You know how you can start an instant battle among friends or family by proclaiming that one barbeque joint is better than another?
Well, substitute the words “king cake” for “barbeque” and if anyone you know is from or has lived in Louisiana or Mississippi or southern Alabama, you’ll get the same effect. Thousands of Internet debates essentially prove the exact same thing that barbeque debates show – it’s all about nostalgia, tradition, and personal taste.
Some like their king cake oozing with cream cheese and almond filling, or chocolate or apricots or whatnot. Others say it has to be drier and more like coffee cake to offset the sweet glaze and sugar.
I’ve had the flat, ultra-sweet king cakes sold at grocery stores and thought, eh. So finally, this Mardi Gras season, I made my first one – opting for the drier, simpler, breadier version.
This is the first time in over a decade that I’ve baked with yeast. I’m not a great baker and throwing in a living organism just makes it more nerve-wracking. Plus, making a king cake is time consuming and my attention span is usually 30 minutes for a recipe.
In the face of those obstacles, I have to admit that the labor intensive process was – enjoyable and deliciously worth it. I’m as proud of my mishapen, overly-large, blotchy creation as any pro from New Orleans’ famous king cake bakeries, such as Gambino’s, Nonna Randazzo’s or Haydel’s.
If you’ve got some time on your hands and you have aged out of the party-’til-you-drop phase of Mardi Gras, you can still enjoy the hedonistic season with this sour cream, butter and sugar extravaganza.
Clear the counters; you’ve got a lot of stuff to do like kneading and tinting frosting and sugars.
1/4 cup salted butter
1 16-ounce container sour cream
1/3 cup sugar
1 tsp. salt
2 (1/4 ounce) packages active dry yeast
1 Tbsp. sugar
1/2 cup water at 100-110 degrees)
6 cups all-purpose flour
1/2 cup sugar
2 tsp. ground cinnamon
1/3 cup butter, softened
yellow, green and red food coloring
2 tiny plastic baby dolls
For tinted sugar:
1 1/2 cups sugar
3 Tbsp. melted butter
3 cups sifted powdered sugar
3-6 Tbsp. milk
1/2 tsp. vanilla extract
In a saucepan over low heat, cook the butter, sour cream, sugar and salt just until the butter melts, stirring often. Cool to 110 degrees.
Fill the bowl of a stand mixer with hot water to warm it up. Empty out the water and wipe out excess water with a paper towel. Add the yeast, 1 Tbsp. sugar and the 1/2 cup of warm water to the bowl and let it stand until surface is covered with bubbles, about five minutes.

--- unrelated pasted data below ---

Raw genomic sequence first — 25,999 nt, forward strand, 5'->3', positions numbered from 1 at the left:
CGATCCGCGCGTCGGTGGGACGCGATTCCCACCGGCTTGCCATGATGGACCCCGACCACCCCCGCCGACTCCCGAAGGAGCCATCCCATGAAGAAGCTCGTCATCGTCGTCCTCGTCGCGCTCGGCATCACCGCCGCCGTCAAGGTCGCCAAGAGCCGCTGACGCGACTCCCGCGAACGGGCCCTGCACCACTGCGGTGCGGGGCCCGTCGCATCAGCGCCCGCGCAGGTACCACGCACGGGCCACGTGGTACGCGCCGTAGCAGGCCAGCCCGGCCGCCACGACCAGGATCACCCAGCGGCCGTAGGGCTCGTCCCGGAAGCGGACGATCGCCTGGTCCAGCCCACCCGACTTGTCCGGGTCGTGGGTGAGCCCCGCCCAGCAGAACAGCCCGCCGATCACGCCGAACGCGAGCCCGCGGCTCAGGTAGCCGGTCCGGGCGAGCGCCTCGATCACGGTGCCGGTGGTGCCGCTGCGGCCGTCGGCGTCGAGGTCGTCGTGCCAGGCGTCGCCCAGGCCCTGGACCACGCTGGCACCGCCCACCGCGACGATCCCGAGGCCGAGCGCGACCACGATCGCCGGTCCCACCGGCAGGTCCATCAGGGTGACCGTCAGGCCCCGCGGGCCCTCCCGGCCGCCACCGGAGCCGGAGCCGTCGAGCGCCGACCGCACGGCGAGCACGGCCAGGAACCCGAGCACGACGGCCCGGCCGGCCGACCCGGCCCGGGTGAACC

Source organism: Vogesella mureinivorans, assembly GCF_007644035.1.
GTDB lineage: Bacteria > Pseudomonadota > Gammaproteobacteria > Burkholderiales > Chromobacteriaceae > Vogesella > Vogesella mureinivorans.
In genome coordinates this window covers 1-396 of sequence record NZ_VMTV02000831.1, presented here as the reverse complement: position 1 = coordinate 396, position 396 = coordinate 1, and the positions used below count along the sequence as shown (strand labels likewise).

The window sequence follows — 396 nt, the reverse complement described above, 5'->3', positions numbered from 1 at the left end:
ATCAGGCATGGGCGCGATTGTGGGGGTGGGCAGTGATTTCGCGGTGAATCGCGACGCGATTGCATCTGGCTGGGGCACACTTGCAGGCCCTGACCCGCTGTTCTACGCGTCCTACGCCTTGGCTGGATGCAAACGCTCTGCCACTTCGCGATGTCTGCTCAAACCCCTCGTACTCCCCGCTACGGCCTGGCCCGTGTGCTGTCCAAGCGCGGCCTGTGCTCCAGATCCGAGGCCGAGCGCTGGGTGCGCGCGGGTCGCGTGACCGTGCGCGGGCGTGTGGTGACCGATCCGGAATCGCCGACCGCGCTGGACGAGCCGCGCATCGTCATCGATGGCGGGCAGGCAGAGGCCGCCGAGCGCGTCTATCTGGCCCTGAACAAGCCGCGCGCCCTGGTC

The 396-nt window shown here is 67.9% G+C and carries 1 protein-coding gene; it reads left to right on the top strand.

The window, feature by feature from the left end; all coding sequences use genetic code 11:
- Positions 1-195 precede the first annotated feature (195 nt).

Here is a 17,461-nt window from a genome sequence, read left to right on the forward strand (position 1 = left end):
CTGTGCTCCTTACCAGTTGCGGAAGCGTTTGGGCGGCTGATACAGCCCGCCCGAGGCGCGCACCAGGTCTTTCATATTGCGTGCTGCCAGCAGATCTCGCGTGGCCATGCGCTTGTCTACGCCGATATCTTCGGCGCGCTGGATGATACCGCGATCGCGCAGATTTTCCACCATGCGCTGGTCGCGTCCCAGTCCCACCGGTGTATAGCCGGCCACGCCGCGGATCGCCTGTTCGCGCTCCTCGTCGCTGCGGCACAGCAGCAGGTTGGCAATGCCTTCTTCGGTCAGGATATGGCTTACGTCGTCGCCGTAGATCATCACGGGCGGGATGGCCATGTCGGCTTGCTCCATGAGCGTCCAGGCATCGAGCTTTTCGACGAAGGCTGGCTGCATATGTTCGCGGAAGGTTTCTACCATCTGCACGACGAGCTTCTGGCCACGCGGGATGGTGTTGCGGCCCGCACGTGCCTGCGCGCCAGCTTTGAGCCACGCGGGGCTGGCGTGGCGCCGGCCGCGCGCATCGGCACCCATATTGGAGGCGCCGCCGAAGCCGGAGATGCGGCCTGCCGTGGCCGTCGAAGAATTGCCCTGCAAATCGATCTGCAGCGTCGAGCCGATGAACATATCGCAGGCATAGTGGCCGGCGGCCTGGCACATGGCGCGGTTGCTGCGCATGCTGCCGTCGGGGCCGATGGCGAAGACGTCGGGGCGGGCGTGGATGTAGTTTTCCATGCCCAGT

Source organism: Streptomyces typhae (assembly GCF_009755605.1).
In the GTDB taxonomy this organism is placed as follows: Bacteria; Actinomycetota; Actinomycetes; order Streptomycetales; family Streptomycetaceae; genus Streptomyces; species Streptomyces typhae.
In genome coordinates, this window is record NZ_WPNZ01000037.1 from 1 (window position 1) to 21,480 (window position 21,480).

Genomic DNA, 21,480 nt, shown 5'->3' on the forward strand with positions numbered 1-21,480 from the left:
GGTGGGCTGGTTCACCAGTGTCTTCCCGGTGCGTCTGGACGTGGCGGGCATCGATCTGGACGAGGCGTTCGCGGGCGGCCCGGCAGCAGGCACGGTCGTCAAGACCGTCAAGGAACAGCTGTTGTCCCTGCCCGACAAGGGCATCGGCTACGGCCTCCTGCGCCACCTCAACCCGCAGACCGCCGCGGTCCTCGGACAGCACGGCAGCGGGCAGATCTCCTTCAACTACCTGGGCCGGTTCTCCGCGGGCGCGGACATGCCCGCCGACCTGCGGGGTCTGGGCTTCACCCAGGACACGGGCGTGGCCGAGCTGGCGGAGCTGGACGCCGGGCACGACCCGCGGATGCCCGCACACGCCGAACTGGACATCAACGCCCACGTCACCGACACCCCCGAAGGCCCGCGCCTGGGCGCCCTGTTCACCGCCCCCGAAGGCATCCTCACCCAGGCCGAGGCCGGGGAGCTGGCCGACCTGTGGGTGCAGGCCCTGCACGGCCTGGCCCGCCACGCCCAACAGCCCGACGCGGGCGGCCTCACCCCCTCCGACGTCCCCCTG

Add the sour cream mixture, eggs and 2 cups of the flour and mix at medium speed until dough looks smooth – about two minutes. Lower the speed and gradually add the rest of the flour, stopping occasionally to scrape the sticky dough ball off the beater. When dough is firm, but still sticky, place it on a well floured surface. Prepare for the rising by thorougly greasing a large bowl, set aside.
Put on some good music, and knead the dough for 10 minutes, then place it in the bowl. Then turn the dough over so the greased bottom if facing up. Cover and let rise in a warm place for an hour.
While the dough rises, combine the cinnamon and sugar and set the butter out to soften. You can go ahead and tint the sugars, too (the frosting will have to wait, because it will harden). Divide 1 1/2 cups of sugar into three dishes. Add 2 to 3 drops of green food coloring to one dish, yellow to another. Combine 2 drops of red and 2 drops of green food coloring for purple sugar.
After an hour, punch the dough down, divide it in half and put one half on the floured surface.
Preheat the oven to 375 degrees.
Roll the dough out into a thin rectangle – about 2 feet by 10 inches. Sprinkle with half the cinnamon mixture and dot with half the butter. From the long edge, roll the dough into a log. Place seam side down on a greased baking sheet, shape it into an oval, and with wet fingers, pinch the ends together. Repeat with other half of the dough.
Bake 20 minutes and cool 20 minutes before frosting.
For frostings, combine the melted butter and powdered sugar until crumbly. Start by adding 3 Tbsp. milk and mix until smooth. Gradually add more milk until frosting can be drizzled. Add vanilla. Divide the frosting into three bowls and tint the same way you made the sugar.
Insert the baby dolls in each cake. Then drizzle with alternating bands of purple, gold and green and sprinkle with sugars.